I felt awful as I got ready for my date with Rob. Sure, it was only one night of promise with Scott, but it meant something to me. I allowed myself—ever so briefly—to be hopeful. You’d think I would be jaded, considering my history of bad dates. Some might even suggest I should plan for the worst so if something good happens it will be a pleasant surprise.
That’s just not my nature.
Yes, in many ways I’m a realist, perhaps even a cynic, but when it comes to love, I’m a dreamer.
Pedro Superdoorman called to let me know Rob was in the lobby so I took a deep breath, put on a perky face and repeated half-full-isms as I rode the elevator down to meet him.
He looked great. In fact, that’s an understatement. He looked like he stepped off the page of a Brooks Brothers catalog. The man was practically wrapped in cellophane and there’s nothing that makes me worry more about an errant hair or spinach in my teeth, than a guy who’s that fastidious. And you know I love a well-groomed man but have to say, I draw the line at Felix Unger.
Even his shoes shined like a mirror and the streets were a slushy mess after a recent snowstorm.
Did he walk over with trash bags on his feet?
We headed out to Dakota Bar where he’d made a reservation. The place was crowded and noisy—filled with a bunch of hipsters. What is it about that ironic mustached bunch that leads them to believe they’re so clever? That everyone (even those seated two tables away) can’t wait to hear what they have to say? Could it be all those trophies for participation?
OK, back to Rob.
We ordered wine and shouted across the table to each other. I learned that he was in the process of a divorce, but not single yet. His parting was taking longer than usual because he had a very difficult situation with his wife—one I’m not going into. That he shared it with me was brave and I respected and admired his willingness to be upfront. He talked about his job and what he enjoyed doing when not working. He was a triathlete and competed often in ironman competitions. He started running many years earlier as stress-relief from his marriage. He mentioned that he’d been unable to run outside because of all the snow and working out in the gym didn’t give him the results he must have.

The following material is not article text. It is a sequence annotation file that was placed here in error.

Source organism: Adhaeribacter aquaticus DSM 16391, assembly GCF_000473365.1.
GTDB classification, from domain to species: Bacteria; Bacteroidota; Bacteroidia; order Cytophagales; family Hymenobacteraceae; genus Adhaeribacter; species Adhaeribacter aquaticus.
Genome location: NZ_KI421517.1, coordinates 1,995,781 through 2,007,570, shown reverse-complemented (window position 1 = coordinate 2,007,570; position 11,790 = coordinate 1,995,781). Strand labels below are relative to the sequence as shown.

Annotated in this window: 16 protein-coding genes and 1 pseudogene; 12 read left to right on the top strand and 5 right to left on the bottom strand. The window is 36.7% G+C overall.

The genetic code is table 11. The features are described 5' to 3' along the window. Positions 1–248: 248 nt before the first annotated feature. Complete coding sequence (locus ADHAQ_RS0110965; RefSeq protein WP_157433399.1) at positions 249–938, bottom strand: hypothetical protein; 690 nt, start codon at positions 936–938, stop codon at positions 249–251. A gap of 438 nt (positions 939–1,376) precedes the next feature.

Now, when I say this man had a perfect body I want you to understand I’m not comparing it to the average in shape fifty-ish male physique. Rob could hold his own with Olympic athletes and I told him as much. Then he mentioned his BMI was that of a fit twenty year old. He wasn’t bragging, either, just stating a fact. He also said he was hoping that the next day (Sunday) would be clear weather so he could get up at 5am and go for a run. A fifteen fucking mile run or some god-awful distance like that.
I couldn’t take it anymore.
Let the over-sharing begin.
“I put on weight this winter. I’ve been sedentary, trying to finish my book.”
“You have a great body, I don’t see anywhere you need to lose weight.”
OK, Rob got big points for that one but he didn’t understand. I was wrapped in shape wear that would eventually come off. When I bid adieu to my little spandex friend—shit would get real.
At that point I knew two things: There was someone at our table who looked head-to-toe airbrushed AND one of us could strip down, walk naked to the bathroom and receive mad hipster applause. Neither, was the blonde wearing Spanx.
After a second glass of wine I was ready to go. Rob walked me home and apologized for choosing such a noisy place.
“Next time I’ll make sure we can hear each other if you’ll see me again,” he said.
I struggled to see the point. I could probably push through the impossible hardship of dating a physically PERFECT specimen, but Rob didn’t make me laugh. Not once. He was smart, had beautiful manners, and seemed incredible decent but I was kind of bored. Nonetheless, after the recent Scott debacle, “decent” won and I told Rob I would enjoy getting to know him better.